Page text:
The DC diocese - my own - officially ends its 80-year foster care program over marriage equality:
A Catholic Charities spokesman said the group is looking for ways to provide other services for which it is under contract to the city, including assistance to the homeless and victims of domestic violence, without coming into conflict with the new same-sex marriage law, which was passed by the district council in December and will take effect within a few weeks. City officials said no other faith-based group has mentioned any problem with city contracts.
A simple parallel: does the Washington diocese's charities employ any people who have been civilly divorced and are now re-married under DC law? If so, how are these individuals less offensive to the teachings of the Church on the institution of marriage than a member of a gay couple provided civil marriage licenses?
Catholic doctrine is very clear: a remarried person is not remarried in the eyes of the Church, and for the Church to employ such a person would be to recognize a civil marriage that violates one of its core principles. There are infinitely more of these individuals than there are gay Catholics or gay non-Catholics who might want to help the homeless or serve the poor or provide foster care for an abandoned child. Catholic Charities might - Heaven forfend - have to provide spousal benefits to a member of a heterosexual couple violating Church doctrine about matrimony in exactly the same way. And almost certainly, they already do all the time.
Have Catholic Charities ever considered shutting down their entire city contracts for the needy because of the chance that this might happen or might have already happened? Of course not. So why this glaring inconsistency on the question of homosexuals - unless it is driven by animus against them?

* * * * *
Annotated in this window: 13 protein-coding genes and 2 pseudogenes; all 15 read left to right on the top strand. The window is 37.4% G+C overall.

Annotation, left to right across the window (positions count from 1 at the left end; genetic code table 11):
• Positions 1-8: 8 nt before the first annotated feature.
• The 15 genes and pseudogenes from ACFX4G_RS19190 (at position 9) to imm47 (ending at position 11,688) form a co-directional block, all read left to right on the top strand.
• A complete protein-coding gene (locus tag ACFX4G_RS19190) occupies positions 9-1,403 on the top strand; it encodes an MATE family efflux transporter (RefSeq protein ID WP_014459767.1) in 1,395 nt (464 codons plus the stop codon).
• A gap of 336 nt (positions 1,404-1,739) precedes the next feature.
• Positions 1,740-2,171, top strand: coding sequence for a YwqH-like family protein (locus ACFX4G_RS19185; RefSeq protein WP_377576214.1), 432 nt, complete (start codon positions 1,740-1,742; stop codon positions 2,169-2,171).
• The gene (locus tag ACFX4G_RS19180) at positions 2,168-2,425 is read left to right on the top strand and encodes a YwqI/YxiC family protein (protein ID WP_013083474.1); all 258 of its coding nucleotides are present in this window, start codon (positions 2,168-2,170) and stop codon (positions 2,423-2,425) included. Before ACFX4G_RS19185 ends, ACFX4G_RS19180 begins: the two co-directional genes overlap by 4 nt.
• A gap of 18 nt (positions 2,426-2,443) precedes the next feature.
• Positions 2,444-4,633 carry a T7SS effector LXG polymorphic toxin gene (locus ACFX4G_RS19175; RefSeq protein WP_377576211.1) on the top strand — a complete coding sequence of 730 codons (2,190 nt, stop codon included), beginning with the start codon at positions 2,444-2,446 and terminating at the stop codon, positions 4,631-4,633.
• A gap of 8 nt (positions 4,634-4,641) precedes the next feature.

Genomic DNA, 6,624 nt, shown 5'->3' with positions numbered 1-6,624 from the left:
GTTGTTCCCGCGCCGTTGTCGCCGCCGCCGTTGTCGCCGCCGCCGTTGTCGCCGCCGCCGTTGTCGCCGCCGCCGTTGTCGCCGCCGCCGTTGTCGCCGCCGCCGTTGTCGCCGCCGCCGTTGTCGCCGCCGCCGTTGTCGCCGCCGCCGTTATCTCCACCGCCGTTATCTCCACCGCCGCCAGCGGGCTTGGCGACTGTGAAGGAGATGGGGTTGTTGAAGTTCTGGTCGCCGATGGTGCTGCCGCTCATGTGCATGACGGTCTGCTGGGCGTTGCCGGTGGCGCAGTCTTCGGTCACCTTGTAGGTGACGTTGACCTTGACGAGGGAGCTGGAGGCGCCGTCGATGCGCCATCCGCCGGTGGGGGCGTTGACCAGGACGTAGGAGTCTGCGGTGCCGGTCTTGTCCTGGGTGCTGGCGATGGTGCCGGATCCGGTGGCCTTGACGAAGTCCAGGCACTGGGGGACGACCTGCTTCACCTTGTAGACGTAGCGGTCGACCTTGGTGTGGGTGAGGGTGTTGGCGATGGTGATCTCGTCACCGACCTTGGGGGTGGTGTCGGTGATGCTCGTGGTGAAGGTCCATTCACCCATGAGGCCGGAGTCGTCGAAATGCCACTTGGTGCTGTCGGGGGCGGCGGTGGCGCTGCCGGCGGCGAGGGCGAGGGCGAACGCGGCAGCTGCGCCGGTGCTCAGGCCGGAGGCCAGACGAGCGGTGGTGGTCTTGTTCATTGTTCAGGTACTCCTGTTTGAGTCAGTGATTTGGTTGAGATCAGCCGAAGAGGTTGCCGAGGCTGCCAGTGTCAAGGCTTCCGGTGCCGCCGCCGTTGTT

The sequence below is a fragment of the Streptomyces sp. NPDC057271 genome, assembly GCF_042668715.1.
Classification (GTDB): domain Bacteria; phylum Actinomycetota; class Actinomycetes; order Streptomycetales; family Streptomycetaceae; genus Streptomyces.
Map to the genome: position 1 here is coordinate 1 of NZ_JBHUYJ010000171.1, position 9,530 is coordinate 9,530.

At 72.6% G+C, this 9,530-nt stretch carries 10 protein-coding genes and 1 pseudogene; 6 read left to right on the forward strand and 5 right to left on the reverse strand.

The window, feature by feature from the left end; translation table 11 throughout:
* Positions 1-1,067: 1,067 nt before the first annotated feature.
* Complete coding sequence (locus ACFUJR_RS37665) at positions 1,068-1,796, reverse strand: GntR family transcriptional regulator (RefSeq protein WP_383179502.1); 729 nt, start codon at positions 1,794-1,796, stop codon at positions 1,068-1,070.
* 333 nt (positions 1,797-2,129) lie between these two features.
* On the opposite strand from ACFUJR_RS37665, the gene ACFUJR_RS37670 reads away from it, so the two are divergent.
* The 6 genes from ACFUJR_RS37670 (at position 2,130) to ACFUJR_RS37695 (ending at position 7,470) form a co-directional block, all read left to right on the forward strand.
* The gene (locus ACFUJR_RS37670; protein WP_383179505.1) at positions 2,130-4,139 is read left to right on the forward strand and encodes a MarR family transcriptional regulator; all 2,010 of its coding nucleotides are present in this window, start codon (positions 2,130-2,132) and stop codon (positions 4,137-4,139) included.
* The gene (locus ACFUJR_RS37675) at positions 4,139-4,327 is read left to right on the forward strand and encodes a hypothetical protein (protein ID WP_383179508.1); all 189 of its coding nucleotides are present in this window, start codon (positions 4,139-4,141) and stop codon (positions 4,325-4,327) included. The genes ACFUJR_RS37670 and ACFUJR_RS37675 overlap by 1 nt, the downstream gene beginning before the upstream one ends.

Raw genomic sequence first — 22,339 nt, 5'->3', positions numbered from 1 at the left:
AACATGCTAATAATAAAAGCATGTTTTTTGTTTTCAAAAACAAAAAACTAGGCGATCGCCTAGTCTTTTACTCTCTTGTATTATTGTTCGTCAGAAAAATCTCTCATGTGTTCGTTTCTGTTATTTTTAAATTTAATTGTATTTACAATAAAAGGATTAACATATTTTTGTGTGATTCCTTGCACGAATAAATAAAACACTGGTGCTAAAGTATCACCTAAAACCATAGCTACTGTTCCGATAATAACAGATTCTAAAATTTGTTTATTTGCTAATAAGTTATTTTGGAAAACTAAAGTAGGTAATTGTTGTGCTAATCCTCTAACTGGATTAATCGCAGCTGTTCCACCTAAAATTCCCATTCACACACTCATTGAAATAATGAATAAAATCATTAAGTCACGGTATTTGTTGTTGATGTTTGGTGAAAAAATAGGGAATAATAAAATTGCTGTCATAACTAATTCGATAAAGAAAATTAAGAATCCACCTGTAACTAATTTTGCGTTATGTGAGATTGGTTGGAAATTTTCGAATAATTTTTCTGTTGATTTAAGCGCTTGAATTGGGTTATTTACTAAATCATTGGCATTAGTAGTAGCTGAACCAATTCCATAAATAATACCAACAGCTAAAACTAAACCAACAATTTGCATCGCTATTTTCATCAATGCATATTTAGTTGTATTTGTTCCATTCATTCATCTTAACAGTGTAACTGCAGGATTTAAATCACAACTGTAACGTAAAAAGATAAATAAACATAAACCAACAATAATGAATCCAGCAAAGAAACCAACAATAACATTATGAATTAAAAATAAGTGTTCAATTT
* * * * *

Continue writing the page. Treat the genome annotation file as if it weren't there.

I raised this question with Maggie Gallagher at the CATO debate. Her response, as I recall, was that the church should probably seek to "cleanse" more people from its ranks, implying divorcees or the remarried.
Nice word that, isn't it: "cleanse". But at least it would be a consistent position: a defense of any contamination of the church's definition of marriage by the District's City Council.
It's interesting that, once again, it's only the gays the Church singles out for this kind of radical action? And remarkable also that an institution found guilty of the rape and abuse of so many children for so many years - and a conspiracy at the highest levels to cover it up and perpetuate it - would now seek to abandon other children in need of foster care because it might - in some few cases - just might imply acceptance of the civil rights of gay couples.
This they take a stand on. Torture by their own government just miles away? Not so much. When Jesus' clear fundamental injunction is to help the needy. The homeless will be the next victims of this madness - for there is no other way to describe the extremity of the position, an act of pique that could actually hurt people genuinely in need, whom the church has served for centuries as part of its core mission.
Why? Because the maintenance of dogma, inconsistently applied, is so much more important than charity.
Yes, that's what Catholicism now seems to mean, isn't it?
These three things then remain: dogma, power and charity.
And the least of these three is charity.